NEW YORK, NY.-
A new installation at The Metropolitan Museum of Art
explores themes of birthday celebrations and long life in Chinese art. Drawn entirely from the Museum's collection and promised gifts, and on view in The Florence and Herbert Irving Galleries for Chinese Decorative Arts, Celebration: The Birthday in Chinese Art showcases more than 50 workspaintings, garments, and decorative art objectsdepicting the birthday and longevity themes that were pervasive in China especially during the Ming (13681644) and Qing (16441911) dynasties. While the earliest work in the installation is a 13th-century painting, most date from the 16th to 18th centuries. Celebration includes several works never before exhibited, including a monumental 18th-century tapestry (kesi) woven in silk and gold with the character for longevity shou as well as a recently acquired lacquer box with mother-of-pearl inlays capturing a party setting and lively boys at play. The installation will remain on view through August 15, 2010.
Among the highlights are richly detailed works of embroidery, lacquer, porcelain, and tapestry, all depicting a grand reception celebrating the 80th birthday of the Tang-dynasty hero Guo Ziyi (697-781), who became a popular Chinese god of wealth, honor, and happiness. Of particular interest are a set of 12 exquisite hanging scrolls with dozens of figures embroidered in silk, gold, and feather thread on satin; a meticulously carved red lacquer screen (dated 1777) showing the bustling activity accompanying a birthday celebration in a large residential compound; and a delightful 19th-century silk tapestry (kesi) with painted detailsthat is on display for the first time.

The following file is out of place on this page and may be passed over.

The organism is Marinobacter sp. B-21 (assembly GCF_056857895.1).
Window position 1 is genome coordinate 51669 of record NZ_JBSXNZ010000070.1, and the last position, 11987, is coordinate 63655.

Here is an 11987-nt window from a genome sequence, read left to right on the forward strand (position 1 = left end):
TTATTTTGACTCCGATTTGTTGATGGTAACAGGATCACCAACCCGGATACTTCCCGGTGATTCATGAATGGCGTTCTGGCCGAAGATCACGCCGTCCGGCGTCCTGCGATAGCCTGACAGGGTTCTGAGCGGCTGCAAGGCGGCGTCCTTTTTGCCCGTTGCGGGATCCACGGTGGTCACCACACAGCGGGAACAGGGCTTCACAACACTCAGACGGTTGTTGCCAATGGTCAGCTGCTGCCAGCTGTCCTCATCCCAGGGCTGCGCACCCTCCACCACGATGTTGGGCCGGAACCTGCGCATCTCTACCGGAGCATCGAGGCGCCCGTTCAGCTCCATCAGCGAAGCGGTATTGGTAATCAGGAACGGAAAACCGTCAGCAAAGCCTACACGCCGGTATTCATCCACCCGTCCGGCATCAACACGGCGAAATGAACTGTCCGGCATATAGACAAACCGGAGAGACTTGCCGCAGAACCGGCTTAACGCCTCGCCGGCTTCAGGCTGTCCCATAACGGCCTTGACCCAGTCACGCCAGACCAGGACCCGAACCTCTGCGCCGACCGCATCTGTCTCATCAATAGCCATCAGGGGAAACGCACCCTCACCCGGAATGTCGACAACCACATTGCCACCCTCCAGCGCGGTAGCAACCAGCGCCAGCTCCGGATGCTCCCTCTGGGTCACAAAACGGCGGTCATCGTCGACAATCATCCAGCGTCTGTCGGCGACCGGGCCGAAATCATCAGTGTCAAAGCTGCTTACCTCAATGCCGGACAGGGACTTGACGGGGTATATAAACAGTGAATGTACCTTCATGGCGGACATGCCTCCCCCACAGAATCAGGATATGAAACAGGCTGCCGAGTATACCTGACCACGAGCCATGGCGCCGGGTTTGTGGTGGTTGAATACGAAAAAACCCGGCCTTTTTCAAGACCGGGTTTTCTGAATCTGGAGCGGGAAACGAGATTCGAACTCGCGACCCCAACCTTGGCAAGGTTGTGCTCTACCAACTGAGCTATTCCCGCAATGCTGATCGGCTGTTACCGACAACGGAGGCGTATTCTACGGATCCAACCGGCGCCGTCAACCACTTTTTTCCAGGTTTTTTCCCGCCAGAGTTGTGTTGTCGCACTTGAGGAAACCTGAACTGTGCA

As the birthday in Chinese art is a celebration of a long and rewarding life, objects with longevity themes were appropriately given, displayed, and worn on birthdays. Long life was encoded in the character for shou itself, in images with Daoist immortals, and in images of rocks, peaches, cranes, and flora and fauna of many kinds. The installation features many such examples, including a tall blue-and-white porcelain vase of the Wanli period (15731620) illustrating spirited immortals offering up the character shou; and a silk tapestry of the Ming dynasty depicting the legendary Dongfang Suo, who stole the mythical peaches of immortality and became immortal himself.